In this issue of the Cascade we cover the celebration of Métis day at UFV, which is also essentially a celebration of the life of Louis Riel, the most famous Métis – a man who was hanged by the Canadian government for treason, yet is celebrated by the Métis and many francophones today as a freedom fighter. It is interesting to note that if he were active today, Louis Riel would be labelled a terrorist. In fact, it often seems that a terrorist is simply a soldier without enough money to buy a uniform. While we currently honour the likes of Nelson Mandela or Ché Guevera, these men were also labelled as terrorists by the governments which they fought against.
So at what point does a terrorist become a freedom fighter? Perhaps when the cause which they fight for succeeds, or when the tide of public opinion eventually sways in favour of that cause through the benefit of hindsight.
This issue recently came to the forefront when a ship carrying Tamil refugees, the MV Sun, travelled to Vancouver this past summer. Immigration minister Vic Toews stated that the Canadian Navy had boarded the ship to search for “criminals and terrorists,” as the Tamil Tigers, a Tamil militant organization, are labelled as a terrorist organization by the Canadian government. People with associations to terrorist groups are not allowed entry to Canada as refugees, although this issue becomes cloudy when you consider that many Tamils have relatives who are Tamil Tigers, so what does “association” really mean?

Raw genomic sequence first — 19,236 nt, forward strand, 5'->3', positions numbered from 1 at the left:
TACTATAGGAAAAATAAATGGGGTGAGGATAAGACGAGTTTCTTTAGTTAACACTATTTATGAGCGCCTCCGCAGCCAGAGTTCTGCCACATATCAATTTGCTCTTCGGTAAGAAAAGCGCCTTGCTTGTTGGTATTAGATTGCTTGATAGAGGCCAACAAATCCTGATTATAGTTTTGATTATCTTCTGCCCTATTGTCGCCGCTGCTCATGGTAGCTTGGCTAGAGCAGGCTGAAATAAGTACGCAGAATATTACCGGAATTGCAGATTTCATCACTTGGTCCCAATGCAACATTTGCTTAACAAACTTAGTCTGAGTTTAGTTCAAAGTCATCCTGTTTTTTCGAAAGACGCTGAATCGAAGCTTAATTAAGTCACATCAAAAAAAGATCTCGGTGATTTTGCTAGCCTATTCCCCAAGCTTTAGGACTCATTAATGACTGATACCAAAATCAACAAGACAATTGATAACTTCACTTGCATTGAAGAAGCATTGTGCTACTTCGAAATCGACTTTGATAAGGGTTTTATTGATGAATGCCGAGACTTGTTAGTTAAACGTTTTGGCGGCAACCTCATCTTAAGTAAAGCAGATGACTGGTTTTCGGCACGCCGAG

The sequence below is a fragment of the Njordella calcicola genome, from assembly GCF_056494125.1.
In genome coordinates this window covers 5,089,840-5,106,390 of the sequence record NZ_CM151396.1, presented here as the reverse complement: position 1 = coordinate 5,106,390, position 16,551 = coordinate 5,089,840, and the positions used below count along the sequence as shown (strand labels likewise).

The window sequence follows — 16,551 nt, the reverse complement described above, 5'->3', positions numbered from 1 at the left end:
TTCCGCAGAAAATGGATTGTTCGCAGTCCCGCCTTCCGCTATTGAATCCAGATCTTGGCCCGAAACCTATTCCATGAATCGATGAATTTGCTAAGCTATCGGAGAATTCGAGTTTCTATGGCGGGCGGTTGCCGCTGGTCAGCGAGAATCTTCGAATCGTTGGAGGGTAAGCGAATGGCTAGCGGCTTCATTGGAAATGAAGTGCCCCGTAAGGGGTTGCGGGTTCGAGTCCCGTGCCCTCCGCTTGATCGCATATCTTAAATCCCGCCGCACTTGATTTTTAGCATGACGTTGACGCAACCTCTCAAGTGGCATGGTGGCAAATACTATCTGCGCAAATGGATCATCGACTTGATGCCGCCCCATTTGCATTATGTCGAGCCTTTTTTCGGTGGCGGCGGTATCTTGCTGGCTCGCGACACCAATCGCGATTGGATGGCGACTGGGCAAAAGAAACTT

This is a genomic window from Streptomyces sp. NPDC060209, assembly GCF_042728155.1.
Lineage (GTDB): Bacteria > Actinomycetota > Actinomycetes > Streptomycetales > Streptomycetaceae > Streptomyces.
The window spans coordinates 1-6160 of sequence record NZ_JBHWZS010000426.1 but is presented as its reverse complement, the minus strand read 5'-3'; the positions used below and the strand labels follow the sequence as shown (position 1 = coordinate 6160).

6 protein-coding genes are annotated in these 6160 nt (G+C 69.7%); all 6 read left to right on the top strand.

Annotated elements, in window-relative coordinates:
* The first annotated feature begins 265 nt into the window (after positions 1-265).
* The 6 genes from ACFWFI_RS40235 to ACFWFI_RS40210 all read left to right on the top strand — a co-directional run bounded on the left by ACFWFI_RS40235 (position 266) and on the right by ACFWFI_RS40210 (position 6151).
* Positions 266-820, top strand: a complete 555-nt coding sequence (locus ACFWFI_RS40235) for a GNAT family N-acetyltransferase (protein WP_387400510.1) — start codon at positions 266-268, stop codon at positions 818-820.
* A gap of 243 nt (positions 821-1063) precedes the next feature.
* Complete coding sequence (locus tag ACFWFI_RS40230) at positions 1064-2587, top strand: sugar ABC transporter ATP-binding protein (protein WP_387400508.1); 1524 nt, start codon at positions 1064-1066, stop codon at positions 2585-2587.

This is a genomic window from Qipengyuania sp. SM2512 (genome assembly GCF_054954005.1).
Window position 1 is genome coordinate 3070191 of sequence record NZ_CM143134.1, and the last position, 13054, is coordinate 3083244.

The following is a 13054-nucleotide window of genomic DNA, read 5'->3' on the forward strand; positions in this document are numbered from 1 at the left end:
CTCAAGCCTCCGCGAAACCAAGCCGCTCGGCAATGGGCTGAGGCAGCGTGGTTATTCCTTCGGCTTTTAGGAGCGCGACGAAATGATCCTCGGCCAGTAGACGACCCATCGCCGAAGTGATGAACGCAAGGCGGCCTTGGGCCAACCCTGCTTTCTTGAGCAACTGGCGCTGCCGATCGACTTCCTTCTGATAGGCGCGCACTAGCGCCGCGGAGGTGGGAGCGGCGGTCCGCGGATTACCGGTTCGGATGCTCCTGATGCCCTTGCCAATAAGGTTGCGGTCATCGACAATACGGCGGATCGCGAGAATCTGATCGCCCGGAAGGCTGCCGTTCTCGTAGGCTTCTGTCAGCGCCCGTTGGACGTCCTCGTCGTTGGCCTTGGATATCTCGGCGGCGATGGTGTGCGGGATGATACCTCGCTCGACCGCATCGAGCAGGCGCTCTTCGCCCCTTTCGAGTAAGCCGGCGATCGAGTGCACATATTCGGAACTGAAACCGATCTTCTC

I am not trying to defend all of the actions of the Tamil Tigers in their fight against the Sri Lankan government, but often “terrorist” groups have legitimate grievances against the government which they fight. If we just continue with the status-quo of labelling any oppressed people which takes up armed action against the government which oppresses them as “terrorists” then we will probably end up hanging the next Louis Riel all over again.